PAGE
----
8871887261?profile=originalLeroy Bayerl - Wood: all wood display that Leroy built to showcase his work, note all the levels, which lead the eye from piece to piece


Ceramics by Glynnis Lessing - really pretty display that showcases the work beautifully. All hand made at very little expense. They bought the galvanized pedestals at a nursery and figured that if they didn't make it at the art fairs they would have some nice pots for the garden! Don't you love that picture window (that has an actual screen it it!) that accentuates the view of Lake Michigan?


Candra Boggs - Mixed Media 2D: This work which is created on wood, looked pretty cool in the all wood paneled booth -- not something you'd want to haul around the country, as it would be pretty heavy, but it was a nice presentation.

8871887489?profile=originalBrian Jensen paintings - lightweight plywood panels set in metal frames. Brian said the metal frames are really easy and inexpensive. He designed them and had a welder put them together. He can paint the panels to work with his color palette.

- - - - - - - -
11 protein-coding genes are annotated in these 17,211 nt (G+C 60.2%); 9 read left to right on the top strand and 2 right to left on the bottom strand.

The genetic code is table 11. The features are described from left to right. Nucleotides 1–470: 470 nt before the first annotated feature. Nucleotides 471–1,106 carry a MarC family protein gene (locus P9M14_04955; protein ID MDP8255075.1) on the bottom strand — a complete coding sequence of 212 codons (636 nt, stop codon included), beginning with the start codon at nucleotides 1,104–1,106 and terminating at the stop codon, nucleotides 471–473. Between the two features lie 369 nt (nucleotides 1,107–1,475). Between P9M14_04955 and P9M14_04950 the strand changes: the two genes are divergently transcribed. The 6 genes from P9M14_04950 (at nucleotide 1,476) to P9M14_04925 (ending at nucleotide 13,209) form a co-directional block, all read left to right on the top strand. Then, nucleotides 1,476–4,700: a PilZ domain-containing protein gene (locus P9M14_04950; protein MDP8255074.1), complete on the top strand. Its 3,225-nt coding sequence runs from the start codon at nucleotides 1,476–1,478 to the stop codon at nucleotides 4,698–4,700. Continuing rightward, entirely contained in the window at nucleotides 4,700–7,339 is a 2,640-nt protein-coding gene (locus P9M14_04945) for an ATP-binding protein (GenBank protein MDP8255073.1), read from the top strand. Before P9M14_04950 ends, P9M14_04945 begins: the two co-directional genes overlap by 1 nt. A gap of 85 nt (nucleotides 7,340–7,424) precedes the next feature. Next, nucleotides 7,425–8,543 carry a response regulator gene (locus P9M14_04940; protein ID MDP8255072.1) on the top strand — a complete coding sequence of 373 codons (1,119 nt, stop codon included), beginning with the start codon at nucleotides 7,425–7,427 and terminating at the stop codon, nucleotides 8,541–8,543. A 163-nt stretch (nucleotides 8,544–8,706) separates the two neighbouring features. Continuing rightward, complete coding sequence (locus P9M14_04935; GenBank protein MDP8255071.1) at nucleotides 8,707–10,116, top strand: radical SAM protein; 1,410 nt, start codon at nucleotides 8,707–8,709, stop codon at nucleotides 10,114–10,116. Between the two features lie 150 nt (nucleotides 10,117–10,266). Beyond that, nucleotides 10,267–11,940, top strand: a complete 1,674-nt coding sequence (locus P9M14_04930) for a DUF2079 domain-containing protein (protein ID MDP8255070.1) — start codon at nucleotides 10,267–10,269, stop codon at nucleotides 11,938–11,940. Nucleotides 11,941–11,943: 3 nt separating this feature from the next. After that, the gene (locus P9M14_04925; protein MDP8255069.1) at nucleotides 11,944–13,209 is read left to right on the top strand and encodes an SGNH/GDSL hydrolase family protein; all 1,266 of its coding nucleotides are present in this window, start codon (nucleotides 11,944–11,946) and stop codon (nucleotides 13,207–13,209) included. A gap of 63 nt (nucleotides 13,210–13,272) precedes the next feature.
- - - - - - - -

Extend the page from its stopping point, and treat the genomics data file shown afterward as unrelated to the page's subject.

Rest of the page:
8871887292?profile=originalBut I am admitting that this display on Pro Panels was quite nice - photography by Chris Dahlquist


Do you have a booth that you have made yourself? I'd love to see it. Post it below.


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  • Connie, I think this is the perfect time to rethink our booths, and to get very creative in funding any changes.  Look for displays and props that you already have around your home or shop.  Repurpose, reuse, upcycle ... it's the way of the world in many places and is perfect for artists and crafters, beginners and long term professionals.  I see this as a time to think outside the box, especially for those who have not made major changes in their booths in years.